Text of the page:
Zen to Done

One of the biggest hurdles that many of us encounter in our days is the ability to just start a project. The methods of both Zen to Done (Babauta, 2011) and Getting Things Done (Allen, 2015 (2nd edition)) point out that most of the time, the largest part of a task is the start. If you can find a way to motivate yourself to start, you’ve completed half the battle. Of course, whatever task you start is bound to be time and energy intensive, but once you actually begin it, you may find that everything else just falls into place. This blog is the first in a series that will focus on how The Arena App works with the Zen to Done method. Keep reading for the first five tenants and the best way to utilize Arena with them to help you have a better day!

Step 1: Capture Everything

Babauta recommends carrying a small notebook to keep track of various things – ideas, notes, reminders, tasks – and then compiling them all into your overall system at a later time. This notebook could also be the notes app in your phone, or, if you’ve already planned out your day in Arena, you could simply open a project and record the necessary information into the notes section of that project. Whatever method you choose, maintain consistency in using it in order to help form the habit for yourself.

notebook not done

Step 2: Handle the Small Things as They Come

This step can be completed in a variety of ways, but most frequently, it is broken down into “Can it be done (in 2 minutes or less), delegated, deferred, or deleted?” If it can be delegated, make sure the proper people are notified, putting a note in your Arena project notes as well. If it can be deferred, simply move it to the Unscheduled section in your Arena screen, note the change in the deadline for anyone else involved in the project, and come back to it at a later date, when you have time to focus on the task.

Step 3: Set the Most Important Tasks Daily

Arena is specifically designed to help you plan your day efficiently and even allows you to do so the night before. This will help you have a better sense of where you need to start your day, as well as where the bulk of your focus will need to be. And to help you choose your project, Arena allows you to pick if you Must, Should, or Could work on it today. Arena is also designed for you to decide the impact and the urgency of a project, so you can easily see your 3 biggest projects for the day, as well as the smaller ones. Added bonus: the Calendar view lets you see all of your projects overlaid on your calendar, so you know the amount of time you have available to work on things.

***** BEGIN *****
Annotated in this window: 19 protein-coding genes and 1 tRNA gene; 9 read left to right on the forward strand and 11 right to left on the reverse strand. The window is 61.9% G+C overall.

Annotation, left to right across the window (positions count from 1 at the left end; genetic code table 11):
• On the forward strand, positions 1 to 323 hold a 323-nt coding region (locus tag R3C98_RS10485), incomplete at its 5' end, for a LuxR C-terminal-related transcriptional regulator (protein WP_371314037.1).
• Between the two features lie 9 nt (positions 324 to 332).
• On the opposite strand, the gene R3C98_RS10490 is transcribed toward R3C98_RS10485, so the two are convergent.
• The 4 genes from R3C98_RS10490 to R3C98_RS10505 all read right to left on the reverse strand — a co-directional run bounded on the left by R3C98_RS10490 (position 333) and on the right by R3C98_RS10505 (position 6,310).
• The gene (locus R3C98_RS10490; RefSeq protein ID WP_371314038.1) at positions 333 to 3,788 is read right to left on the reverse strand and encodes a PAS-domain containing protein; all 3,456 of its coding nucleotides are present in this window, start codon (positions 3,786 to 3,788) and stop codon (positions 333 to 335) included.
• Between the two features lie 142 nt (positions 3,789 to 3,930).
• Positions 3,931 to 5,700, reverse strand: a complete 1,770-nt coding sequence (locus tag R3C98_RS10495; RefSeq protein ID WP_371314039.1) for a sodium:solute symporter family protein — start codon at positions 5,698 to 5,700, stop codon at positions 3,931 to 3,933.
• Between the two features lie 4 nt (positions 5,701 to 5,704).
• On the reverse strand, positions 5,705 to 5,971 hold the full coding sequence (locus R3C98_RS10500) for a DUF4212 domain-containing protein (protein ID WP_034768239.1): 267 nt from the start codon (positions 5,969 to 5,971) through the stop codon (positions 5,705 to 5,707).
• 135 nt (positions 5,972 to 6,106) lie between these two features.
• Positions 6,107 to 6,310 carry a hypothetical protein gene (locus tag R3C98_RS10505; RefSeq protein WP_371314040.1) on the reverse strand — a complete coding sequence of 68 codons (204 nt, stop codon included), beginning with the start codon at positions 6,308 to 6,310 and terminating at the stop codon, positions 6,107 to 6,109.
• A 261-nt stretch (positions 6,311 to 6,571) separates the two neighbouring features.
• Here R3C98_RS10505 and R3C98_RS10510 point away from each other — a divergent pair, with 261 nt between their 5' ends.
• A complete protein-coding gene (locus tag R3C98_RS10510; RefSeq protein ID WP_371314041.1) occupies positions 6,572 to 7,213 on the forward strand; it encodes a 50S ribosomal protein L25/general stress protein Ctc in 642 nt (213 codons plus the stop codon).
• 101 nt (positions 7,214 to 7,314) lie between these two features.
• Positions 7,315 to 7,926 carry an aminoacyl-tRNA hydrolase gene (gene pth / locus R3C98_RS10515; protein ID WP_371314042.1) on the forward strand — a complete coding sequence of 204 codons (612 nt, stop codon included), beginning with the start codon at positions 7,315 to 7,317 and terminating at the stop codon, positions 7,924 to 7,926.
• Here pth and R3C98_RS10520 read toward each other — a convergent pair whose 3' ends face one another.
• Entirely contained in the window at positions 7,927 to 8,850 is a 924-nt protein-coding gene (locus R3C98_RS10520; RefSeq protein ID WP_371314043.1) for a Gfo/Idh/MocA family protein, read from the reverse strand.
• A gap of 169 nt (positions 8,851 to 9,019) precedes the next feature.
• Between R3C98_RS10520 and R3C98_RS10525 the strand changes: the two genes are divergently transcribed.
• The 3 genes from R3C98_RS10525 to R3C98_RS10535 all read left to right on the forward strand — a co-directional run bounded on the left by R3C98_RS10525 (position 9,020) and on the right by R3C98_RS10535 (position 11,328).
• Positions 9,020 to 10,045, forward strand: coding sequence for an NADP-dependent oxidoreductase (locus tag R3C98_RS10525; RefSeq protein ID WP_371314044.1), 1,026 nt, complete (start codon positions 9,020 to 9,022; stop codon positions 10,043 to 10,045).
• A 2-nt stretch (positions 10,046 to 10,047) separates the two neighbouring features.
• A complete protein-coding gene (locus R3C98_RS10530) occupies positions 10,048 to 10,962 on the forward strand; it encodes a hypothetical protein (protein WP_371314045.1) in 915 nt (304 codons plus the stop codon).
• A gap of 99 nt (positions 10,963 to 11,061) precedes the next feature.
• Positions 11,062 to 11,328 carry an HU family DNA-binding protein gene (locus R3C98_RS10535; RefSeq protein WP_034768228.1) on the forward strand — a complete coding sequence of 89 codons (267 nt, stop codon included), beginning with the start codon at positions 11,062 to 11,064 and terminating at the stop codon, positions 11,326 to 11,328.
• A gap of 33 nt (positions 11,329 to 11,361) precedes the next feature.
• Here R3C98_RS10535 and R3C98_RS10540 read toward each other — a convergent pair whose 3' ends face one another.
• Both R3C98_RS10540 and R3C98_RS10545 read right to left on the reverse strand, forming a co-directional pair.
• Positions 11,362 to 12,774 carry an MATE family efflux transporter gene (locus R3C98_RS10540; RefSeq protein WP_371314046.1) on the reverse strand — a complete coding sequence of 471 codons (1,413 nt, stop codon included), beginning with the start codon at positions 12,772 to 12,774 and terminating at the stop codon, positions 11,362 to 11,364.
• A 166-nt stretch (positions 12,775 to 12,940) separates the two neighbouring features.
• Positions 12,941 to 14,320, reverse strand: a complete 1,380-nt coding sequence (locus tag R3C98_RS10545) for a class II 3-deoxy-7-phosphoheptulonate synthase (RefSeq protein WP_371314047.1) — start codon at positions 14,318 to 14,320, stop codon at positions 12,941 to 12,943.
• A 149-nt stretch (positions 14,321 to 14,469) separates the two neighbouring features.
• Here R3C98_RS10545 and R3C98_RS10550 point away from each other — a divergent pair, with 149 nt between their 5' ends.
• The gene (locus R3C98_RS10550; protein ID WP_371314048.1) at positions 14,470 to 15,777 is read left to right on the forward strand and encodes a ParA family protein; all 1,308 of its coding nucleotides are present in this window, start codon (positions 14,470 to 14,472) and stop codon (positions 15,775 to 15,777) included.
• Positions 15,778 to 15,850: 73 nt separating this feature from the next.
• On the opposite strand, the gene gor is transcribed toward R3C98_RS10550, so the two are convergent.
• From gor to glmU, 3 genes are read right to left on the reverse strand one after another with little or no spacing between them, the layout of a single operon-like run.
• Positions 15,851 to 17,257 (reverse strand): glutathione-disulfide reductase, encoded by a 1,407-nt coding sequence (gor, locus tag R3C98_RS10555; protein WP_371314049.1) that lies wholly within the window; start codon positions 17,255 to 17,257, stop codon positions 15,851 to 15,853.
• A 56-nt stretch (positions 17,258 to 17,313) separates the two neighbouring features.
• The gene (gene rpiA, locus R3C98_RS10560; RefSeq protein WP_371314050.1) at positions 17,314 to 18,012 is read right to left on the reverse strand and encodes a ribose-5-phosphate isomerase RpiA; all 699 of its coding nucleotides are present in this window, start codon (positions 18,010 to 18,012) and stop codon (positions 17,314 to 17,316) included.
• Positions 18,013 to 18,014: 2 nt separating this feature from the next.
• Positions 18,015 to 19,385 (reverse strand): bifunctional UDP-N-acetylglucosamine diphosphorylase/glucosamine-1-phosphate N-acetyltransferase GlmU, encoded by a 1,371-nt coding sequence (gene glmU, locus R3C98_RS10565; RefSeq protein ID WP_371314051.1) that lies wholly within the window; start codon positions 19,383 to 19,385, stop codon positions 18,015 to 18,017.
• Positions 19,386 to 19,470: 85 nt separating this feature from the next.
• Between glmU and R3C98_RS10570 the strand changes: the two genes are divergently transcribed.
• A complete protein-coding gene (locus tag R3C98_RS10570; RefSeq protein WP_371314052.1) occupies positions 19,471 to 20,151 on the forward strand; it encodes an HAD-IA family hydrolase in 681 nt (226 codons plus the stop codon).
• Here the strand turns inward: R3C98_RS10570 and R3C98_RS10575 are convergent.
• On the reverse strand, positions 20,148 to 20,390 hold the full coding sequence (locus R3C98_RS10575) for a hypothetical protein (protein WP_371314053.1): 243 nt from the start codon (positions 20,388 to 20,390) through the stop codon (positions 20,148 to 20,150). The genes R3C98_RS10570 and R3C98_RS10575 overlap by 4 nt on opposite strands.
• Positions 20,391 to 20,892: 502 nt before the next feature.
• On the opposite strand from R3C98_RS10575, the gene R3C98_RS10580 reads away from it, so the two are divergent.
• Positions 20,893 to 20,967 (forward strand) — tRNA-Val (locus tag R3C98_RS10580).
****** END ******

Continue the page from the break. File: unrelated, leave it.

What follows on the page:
calendar done

Step 4: Do One Thing at a Time

Once you pick a project to work on in Arena, you can help yourself focus on it by setting a timer and working for the selected time. The best part is that you get to decide how much time to work: 2 minutes, 35 minutes, 60 minutes – it’s entirely up to you. If you only have 15 minutes to work on something before a meeting, set your timer and just do. Eliminate all of your distractions and work for the set time. You’ll be amazed at how much you can accomplish in that time, as long as you know you’re working on a deadline (self-subscribed, but still a deadline).

Step 5: Keep Your List Simple

This step focuses on simplicity: lists, projects, details, etc. In Arena, there are two ways to keep task lists simple: Must, Should, and Could distinctions, and the effort/impact of each project. If a project is labeled Must, you know it has to be done that day. If it’s labeled Could, you know it’s not essential to complete the project, but if you have, it can be done. Additionally, if the effort/impact amount for your project is 580, you know it needs to be completed. If the point amount is 45, you know it’s not essential that the task is completed today. This is a simple way to set your day up to know what is important, as well as what you have additional time for.

These are just a few ways that The Arena App works with the Zen to Done method. Each user will have to tailor the steps to best fit their work style, but it can be easily done in Arena. Part 2 of the blog series will be coming soon, but in the meantime, check out Arena on social media (@thearenaapp) and in The App Store and see how it can help you have a better day, every day!

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Allen, David. (2015 (2nd Edition)). Getting Things Done: The art of stress-free productivity. New York: Penguin.
Babauta, Leo. (2011). Zen to Done: The ultimate simple productivity system. Waking Lion Press.